During the week of Sept. 13 to 19, 2015, more than 270 libraries across the U.S. and Canada (and even one from Australia) participated in an aggressive PR campaign to break down negative perceptions and celebrate “the innovation and creativity happening in libraries” today. This is the second year that all types of libraries reached out “to their communities in new and engaging ways,” with the shared event Outside the Lines. Its motto is “Libraries Reintroduced,” and it is “a weeklong celebration to reconnect you with the creativity, technology, discovery and all of the fun and unexpected experiences happening in libraries today—think: 3D printers, ebooks, woodworking classes, personal job search help, laptop checkouts, biz incubators, seed libraries, recording studios … the list goes on.” (Rest of article from Nancy K. Herther at infotoday.com)
Here are some very cool articles on the concept of 360 degree video, which not only creates a surreal optical experience, but can be a very practical, informative tool as well.
As If Berlin Were a Whole Little Earth
By Kathleen Atkins on September 17, 2015 in Wacky Web Week
When German photographer Jonas Ginter dressed up in a crocodile suit and took his 360-degree GoPro camera crew on the road (and river) in Berlin, he created a beguiling little planetary experience for viewers.
If you’ve ever been lucky enough to visit Berlin, you’ll enjoy the resonant pleasures of comparing Ginter’s image of the city with your own. Everyone else can view the video on its own terms. Click below or go to the original YouTube video.
Google has released a new version of Chrome that it claims will make your browser faster and give your laptop battery extra life. Check out the article at CNN Money.
Looking for roundcube webmail? We created a link in the footer of all our pages. Scroll down to to the bottom; you will find it on the right.
From John Pederson - WiscNet Director of Communications
WiscNet is gathering leaders throughout Wisconsin’s schools, libraries, hospitals, and municipalities to explore and share strategies to extend Internet access throughout their communities. We invite you to join us Wednesday, November 4 and Thursday, November 5 at the Chippewa Valley Technical College in Eau Claire, Wisconsin to move this conversation further.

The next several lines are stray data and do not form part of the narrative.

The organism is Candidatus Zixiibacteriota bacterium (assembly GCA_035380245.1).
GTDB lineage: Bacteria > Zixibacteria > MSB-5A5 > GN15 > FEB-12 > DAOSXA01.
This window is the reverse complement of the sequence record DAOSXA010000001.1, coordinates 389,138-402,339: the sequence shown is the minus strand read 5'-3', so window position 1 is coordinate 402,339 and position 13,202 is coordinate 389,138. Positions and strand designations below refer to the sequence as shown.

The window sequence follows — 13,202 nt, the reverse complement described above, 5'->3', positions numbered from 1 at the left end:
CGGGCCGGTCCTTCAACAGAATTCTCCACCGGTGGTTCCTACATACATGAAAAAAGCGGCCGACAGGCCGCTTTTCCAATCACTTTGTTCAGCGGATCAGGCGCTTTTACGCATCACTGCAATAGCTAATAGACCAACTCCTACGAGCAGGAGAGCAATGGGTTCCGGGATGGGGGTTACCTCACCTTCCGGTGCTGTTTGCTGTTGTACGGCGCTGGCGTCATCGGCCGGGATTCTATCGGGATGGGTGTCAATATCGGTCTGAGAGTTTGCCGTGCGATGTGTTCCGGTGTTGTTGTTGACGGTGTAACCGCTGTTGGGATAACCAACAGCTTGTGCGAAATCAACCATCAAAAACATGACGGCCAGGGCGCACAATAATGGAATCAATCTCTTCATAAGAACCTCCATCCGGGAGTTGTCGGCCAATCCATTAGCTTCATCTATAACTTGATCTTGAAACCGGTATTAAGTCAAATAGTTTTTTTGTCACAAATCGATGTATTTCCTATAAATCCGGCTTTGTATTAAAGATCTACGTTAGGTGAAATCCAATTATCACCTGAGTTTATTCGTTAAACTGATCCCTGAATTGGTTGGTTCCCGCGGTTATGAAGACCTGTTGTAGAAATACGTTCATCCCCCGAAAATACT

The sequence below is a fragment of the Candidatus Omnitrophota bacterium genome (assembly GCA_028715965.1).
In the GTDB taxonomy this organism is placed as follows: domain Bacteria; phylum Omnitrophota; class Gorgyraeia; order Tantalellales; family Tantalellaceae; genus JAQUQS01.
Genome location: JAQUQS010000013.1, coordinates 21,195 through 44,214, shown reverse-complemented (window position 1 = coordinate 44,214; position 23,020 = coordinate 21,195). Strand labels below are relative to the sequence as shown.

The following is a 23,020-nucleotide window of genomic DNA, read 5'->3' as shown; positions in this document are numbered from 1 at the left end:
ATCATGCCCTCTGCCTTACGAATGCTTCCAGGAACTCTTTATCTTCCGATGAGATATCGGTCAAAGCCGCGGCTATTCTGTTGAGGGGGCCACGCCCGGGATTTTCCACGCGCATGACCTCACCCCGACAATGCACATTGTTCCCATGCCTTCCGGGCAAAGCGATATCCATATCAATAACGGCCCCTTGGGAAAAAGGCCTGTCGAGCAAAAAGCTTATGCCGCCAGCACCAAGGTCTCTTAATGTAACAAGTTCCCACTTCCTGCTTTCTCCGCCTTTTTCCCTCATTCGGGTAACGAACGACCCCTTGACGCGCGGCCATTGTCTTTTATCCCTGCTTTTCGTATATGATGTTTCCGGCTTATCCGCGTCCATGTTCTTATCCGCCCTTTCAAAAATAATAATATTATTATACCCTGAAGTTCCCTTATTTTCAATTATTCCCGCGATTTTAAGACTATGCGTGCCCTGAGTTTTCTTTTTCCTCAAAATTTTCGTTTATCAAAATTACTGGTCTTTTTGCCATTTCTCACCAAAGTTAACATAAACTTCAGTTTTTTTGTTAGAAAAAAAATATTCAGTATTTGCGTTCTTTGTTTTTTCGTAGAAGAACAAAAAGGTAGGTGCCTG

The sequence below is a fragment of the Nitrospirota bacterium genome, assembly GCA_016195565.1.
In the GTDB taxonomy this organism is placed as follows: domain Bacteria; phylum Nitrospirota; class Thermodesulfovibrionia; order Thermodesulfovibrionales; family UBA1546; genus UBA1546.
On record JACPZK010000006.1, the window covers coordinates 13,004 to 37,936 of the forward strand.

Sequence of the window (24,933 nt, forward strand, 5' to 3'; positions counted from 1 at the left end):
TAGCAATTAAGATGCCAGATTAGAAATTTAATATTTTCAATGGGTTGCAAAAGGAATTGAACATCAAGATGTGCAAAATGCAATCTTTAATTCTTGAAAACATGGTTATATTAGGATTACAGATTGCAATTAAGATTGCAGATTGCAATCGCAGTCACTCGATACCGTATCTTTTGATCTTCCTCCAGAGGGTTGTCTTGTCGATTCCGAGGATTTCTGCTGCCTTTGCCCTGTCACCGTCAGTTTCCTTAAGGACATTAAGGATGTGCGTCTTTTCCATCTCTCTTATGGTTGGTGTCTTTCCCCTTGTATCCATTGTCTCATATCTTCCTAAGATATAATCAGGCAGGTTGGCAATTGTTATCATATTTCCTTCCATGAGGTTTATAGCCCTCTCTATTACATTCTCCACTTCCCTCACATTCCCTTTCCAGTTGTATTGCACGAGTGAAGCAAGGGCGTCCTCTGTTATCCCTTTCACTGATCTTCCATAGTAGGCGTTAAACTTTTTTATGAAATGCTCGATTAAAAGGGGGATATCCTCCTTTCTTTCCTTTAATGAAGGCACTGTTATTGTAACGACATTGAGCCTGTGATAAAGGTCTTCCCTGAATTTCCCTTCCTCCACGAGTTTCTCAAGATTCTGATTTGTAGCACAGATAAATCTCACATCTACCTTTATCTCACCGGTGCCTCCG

Over 20 years we’ve collectively spent billions equipping schools, libraries, hospitals, and municipalities with infrastructure to support high school Internet access. How can we leverage our investments for rural and low-income students, patrons, families, citizens in our communities? Dubbed the “homework gap” in our K12 world, the problem isn’t unique to schools. Libraries, hospitals, and municipalities also seek solutions to efficiently and affordably allow people to use their services wherever, whenever. Strategies range from the simple, providing longer hours, to complex, providing community-based wireless.
On November 4 and 5, WiscNet is connecting people and strategies with discussions and demonstrations of a variety of solutions. This event is free and open to anybody that would like to attend. More information, including registration, is available at http://www.wiscnet.net/extending-internet-to-our-communities/. We look forward to seeing you there!
Jean Anderson at SCLS recently posted an article about an interesting new invention out of MIT that is called the Soofa. It is a solar-powered charging bench. Imagine one outside your library!
John's collection of tech tips, trends, and training for NFLS librarians
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